CAIRO (Reuters) - A prominent Egyptian lawmaker has resigned as head of parliament’s human rights committee, accusing the government and legislature of failing to address complaints of abuse from citizens.
As head of the House of Representatives Committee on Human Rights, Mohamed Anwar al-Sadat, nephew of late president Anwar al-Sadat, was a vocal critic of right abuses in Egypt and called for the release of hundreds of activists arrested during anti-government protests.
“In reviewing the committee’s work and the lack of cooperation from the speaker, parliamentary leadership, and government ... please accept my resignation from chairing the committee,” he wrote in a resignation letter to Speaker Ali Abdelaal.
U.N. experts and international human rights groups have accused the Egyptian government of clamping down on campaigners so human rights violations such as the use of torture do not come to light, something the government denies.
Since toppling elected president Mohamed Mursi of the Muslim Brotherhood in mid-2013, general-turned-president Abdel Fattah al-Sisi has overseen a crackdown on opposition in which hundreds of Brotherhood supporters were killed and thousands jailed.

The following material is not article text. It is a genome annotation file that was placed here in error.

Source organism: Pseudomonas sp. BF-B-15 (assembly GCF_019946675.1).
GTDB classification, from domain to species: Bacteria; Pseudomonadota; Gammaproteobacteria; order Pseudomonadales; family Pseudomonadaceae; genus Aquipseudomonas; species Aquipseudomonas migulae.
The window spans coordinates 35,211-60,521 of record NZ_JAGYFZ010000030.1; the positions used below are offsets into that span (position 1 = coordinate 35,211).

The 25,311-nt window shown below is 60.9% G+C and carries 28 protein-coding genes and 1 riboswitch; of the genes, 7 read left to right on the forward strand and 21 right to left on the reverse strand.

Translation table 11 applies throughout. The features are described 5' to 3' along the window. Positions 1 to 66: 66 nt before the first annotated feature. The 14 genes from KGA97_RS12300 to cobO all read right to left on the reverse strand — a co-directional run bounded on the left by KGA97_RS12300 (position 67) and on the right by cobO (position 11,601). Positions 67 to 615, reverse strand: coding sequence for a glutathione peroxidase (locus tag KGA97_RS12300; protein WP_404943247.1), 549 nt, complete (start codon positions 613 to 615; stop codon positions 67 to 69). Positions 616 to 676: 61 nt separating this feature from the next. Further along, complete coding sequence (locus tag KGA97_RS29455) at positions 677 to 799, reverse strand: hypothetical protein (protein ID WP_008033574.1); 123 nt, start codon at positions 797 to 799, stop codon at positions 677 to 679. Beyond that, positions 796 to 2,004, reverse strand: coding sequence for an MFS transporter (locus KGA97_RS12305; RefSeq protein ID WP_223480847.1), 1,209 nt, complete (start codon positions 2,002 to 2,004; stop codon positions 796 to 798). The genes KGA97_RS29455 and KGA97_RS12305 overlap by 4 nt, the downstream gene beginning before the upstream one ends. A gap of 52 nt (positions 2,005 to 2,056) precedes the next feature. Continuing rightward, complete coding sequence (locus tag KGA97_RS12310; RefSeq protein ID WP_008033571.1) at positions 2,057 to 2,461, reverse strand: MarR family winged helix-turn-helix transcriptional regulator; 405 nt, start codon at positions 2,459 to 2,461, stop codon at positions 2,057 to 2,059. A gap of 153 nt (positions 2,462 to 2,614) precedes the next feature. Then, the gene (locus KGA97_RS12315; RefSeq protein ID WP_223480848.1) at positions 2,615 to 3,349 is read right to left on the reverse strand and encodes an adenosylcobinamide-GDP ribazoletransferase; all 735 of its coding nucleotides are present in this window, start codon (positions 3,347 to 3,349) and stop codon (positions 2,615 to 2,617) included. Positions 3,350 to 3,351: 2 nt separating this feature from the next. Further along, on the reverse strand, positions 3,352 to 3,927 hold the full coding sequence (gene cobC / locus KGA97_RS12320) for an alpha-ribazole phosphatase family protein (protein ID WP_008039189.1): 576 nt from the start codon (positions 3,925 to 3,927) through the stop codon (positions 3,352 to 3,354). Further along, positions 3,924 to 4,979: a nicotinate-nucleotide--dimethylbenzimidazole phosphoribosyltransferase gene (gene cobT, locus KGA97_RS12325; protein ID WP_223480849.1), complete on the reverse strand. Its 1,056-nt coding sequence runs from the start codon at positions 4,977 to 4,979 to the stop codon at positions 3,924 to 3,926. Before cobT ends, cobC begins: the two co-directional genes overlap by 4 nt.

Egyptian rights activists say they face a campaign to erase the freedoms won in the 18-day revolt that began on Jan. 25, 2011.
The crackdown has widened to include liberal and secular activists at the forefront of the 2011 revolt. Many are behind bars, charged with violating a 2013 law which prevents a repeat of the protests that helped unseat two presidents in three years.
Sisi’s supporters see him as a bulwark of stability in a region that has slipped into chaos since the 2011 revolts, prioritizing security over civil rights.
Reporting by Ahmed Aboulenein; Editing by Robin Pomeroy